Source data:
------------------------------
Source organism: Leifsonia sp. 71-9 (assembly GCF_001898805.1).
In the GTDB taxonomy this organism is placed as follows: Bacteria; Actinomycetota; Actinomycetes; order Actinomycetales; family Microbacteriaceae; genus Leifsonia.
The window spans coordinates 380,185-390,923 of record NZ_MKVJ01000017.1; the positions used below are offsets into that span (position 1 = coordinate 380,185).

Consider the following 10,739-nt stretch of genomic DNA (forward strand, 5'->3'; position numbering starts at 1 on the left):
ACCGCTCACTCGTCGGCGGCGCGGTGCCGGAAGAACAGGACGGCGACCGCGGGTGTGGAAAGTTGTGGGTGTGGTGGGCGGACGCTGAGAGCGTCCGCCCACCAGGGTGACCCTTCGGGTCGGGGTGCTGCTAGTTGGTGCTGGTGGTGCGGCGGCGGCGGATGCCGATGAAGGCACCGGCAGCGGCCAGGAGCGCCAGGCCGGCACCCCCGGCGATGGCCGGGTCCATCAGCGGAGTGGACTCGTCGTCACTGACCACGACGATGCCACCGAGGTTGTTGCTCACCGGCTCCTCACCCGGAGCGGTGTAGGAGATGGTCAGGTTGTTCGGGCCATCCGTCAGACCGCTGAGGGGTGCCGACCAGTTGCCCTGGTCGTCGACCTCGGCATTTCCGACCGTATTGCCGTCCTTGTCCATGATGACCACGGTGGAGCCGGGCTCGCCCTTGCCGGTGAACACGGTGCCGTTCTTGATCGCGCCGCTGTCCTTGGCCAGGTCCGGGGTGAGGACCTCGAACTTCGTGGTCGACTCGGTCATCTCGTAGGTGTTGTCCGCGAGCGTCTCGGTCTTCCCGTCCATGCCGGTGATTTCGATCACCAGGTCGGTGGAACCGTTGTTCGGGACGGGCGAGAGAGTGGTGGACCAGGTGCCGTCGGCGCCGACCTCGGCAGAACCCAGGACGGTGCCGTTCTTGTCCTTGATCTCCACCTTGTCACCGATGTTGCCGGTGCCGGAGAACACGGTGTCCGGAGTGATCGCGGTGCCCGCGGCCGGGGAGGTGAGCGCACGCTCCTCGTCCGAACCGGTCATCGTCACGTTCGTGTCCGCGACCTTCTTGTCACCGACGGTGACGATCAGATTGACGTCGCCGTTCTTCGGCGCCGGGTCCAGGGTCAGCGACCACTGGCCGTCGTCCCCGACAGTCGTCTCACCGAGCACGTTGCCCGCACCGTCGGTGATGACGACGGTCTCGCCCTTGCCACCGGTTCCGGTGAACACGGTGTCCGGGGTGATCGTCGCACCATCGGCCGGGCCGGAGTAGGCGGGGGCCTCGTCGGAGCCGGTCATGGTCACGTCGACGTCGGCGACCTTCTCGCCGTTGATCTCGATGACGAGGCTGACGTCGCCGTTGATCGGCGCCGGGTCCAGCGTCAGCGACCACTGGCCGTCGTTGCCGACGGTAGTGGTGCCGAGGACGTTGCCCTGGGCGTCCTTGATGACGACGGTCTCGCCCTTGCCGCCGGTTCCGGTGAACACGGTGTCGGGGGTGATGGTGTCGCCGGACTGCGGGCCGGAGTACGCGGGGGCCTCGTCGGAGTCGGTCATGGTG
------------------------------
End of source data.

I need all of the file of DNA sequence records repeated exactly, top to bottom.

Source organism: Leifsonia sp. 71-9 (assembly GCF_001898805.1).
In the GTDB taxonomy this organism is placed as follows: Bacteria; Actinomycetota; Actinomycetes; order Actinomycetales; family Microbacteriaceae; genus Leifsonia.
The window spans coordinates 380,185-390,923 of record NZ_MKVJ01000017.1; the positions used below are offsets into that span (position 1 = coordinate 380,185).

Consider the following 10,739-nt stretch of genomic DNA (forward strand, 5'->3'; position numbering starts at 1 on the left):
ACCGCTCACTCGTCGGCGGCGCGGTGCCGGAAGAACAGGACGGCGACCGCGGGTGTGGAAAGTTGTGGGTGTGGTGGGCGGACGCTGAGAGCGTCCGCCCACCAGGGTGACCCTTCGGGTCGGGGTGCTGCTAGTTGGTGCTGGTGGTGCGGCGGCGGCGGATGCCGATGAAGGCACCGGCAGCGGCCAGGAGCGCCAGGCCGGCACCCCCGGCGATGGCCGGGTCCATCAGCGGAGTGGACTCGTCGTCACTGACCACGACGATGCCACCGAGGTTGTTGCTCACCGGCTCCTCACCCGGAGCGGTGTAGGAGATGGTCAGGTTGTTCGGGCCATCCGTCAGACCGCTGAGGGGTGCCGACCAGTTGCCCTGGTCGTCGACCTCGGCATTTCCGACCGTATTGCCGTCCTTGTCCATGATGACCACGGTGGAGCCGGGCTCGCCCTTGCCGGTGAACACGGTGCCGTTCTTGATCGCGCCGCTGTCCTTGGCCAGGTCCGGGGTGAGGACCTCGAACTTCGTGGTCGACTCGGTCATCTCGTAGGTGTTGTCCGCGAGCGTCTCGGTCTTCCCGTCCATGCCGGTGATTTCGATCACCAGGTCGGTGGAACCGTTGTTCGGGACGGGCGAGAGAGTGGTGGACCAGGTGCCGTCGGCGCCGACCTCGGCAGAACCCAGGACGGTGCCGTTCTTGTCCTTGATCTCCACCTTGTCACCGATGTTGCCGGTGCCGGAGAACACGGTGTCCGGAGTGATCGCGGTGCCCGCGGCCGGGGAGGTGAGCGCACGCTCCTCGTCCGAACCGGTCATCGTCACGTTCGTGTCCGCGACCTTCTTGTCACCGACGGTGACGATCAGATTGACGTCGCCGTTCTTCGGCGCCGGGTCCAGGGTCAGCGACCACTGGCCGTCGTCCCCGACAGTCGTCTCACCGAGCACGTTGCCCGCACCGTCGGTGATGACGACGGTCTCGCCCTTGCCACCGGTTCCGGTGAACACGGTGTCCGGGGTGATCGTCGCACCATCGGCCGGGCCGGAGTAGGCGGGGGCCTCGTCGGAGCCGGTCATGGTCACGTCGACGTCGGCGACCTTCTCGCCGTTGATCTCGATGACGAGGCTGACGTCGCCGTTGATCGGCGCCGGGTCCAGCGTCAGCGACCACTGGCCGTCGTTGCCGACGGTAGTGGTGCCGAGGACGTTGCCCTGGGCGTCCTTGATGACGACGGTCTCGCCCTTGCCGCCGGTTCCGGTGAACACGGTGTCGGGGGTGATGGTGTCGCCGGACTGCGGGCCGGAGTACGCGGGGGCCTCGTCGGAGTCGGTCATGGTG